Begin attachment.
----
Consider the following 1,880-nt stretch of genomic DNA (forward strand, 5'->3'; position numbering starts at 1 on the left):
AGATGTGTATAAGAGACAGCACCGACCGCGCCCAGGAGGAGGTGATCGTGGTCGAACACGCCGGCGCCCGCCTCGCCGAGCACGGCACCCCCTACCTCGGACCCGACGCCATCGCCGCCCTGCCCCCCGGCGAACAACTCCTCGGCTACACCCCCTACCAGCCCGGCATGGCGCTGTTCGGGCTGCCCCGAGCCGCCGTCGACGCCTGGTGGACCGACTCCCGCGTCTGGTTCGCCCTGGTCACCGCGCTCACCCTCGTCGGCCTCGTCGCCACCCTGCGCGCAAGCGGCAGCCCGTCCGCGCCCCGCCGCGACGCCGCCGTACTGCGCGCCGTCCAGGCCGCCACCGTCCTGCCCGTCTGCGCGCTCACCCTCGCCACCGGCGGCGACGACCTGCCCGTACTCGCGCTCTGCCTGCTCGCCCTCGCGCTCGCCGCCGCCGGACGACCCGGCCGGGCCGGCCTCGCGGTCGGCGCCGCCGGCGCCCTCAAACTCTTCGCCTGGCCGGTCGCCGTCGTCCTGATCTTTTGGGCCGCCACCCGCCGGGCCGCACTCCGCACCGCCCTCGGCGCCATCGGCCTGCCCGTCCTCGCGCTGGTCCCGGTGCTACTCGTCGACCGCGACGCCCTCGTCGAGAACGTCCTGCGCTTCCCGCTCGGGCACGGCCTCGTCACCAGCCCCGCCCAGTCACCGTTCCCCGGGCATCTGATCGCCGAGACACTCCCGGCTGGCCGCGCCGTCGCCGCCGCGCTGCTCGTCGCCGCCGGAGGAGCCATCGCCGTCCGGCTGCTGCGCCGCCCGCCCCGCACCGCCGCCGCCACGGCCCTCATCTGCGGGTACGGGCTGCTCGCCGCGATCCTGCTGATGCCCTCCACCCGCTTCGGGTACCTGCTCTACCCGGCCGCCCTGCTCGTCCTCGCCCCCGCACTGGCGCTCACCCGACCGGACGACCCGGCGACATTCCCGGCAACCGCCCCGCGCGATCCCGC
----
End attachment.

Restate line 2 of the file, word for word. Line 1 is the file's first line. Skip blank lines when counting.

AGATGTGTATAAGAGACAGCACCGACCGCGCCCAGGAGGAGGTGATCGTGGTCGAACACGCCGGCGCCCGCCTCGCCGAGCACGGCACCCCCTACCTCGGACCCGACGCCATCGCCGCCCTGCCCCCCGGCGAACAACTCCTCGGCTACACCCCCTACCAGCCCGGCATGGCGCTGTTCGGGCTGCCCCGAGCCGCCGTCGACGCCTGGTGGACCGACTCCCGCGTCTGGTTCGCCCTGGTCACCGCGCTCACCCTCGTCGGCCTCGTCGCCACCCTGCGCGCAAGCGGCAGCCCGTCCGCGCCCCGCCGCGACGCCGCCGTACTGCGCGCCGTCCAGGCCGCCACCGTCCTGCCCGTCTGCGCGCTCACCCTCGCCACCGGCGGCGACGACCTGCCCGTACTCGCGCTCTGCCTGCTCGCCCTCGCGCTCGCCGCCGCCGGACGACCCGGCCGGGCCGGCCTCGCGGTCGGCGCCGCCGGCGCCCTCAAACTCTTCGCCTGGCCGGTCGCCGTCGTCCTGATCTTTTGGGCCGCCACCCGCCGGGCCGCACTCCGCACCGCCCTCGGCGCCATCGGCCTGCCCGTCCTCGCGCTGGTCCCGGTGCTACTCGTCGACCGCGACGCCCTCGTCGAGAACGTCCTGCGCTTCCCGCTCGGGCACGGCCTCGTCACCAGCCCCGCCCAGTCACCGTTCCCCGGGCATCTGATCGCCGAGACACTCCCGGCTGGCCGCGCCGTCGCCGCCGCGCTGCTCGTCGCCGCCGGAGGAGCCATCGCCGTCCGGCTGCTGCGCCGCCCGCCCCGCACCGCCGCCGCCACGGCCCTCATCTGCGGGTACGGGCTGCTCGCCGCGATCCTGCTGATGCCCTCCACCCGCTTCGGGTACCTGCTCTACCCGGCCGCCCTGCTCGTCCTCGCCCCCGCACTGGCGCTCACCCGACCGGACGACCCGGCGACATTCCCGGCAACCGCCCCGCGCGATCCCGC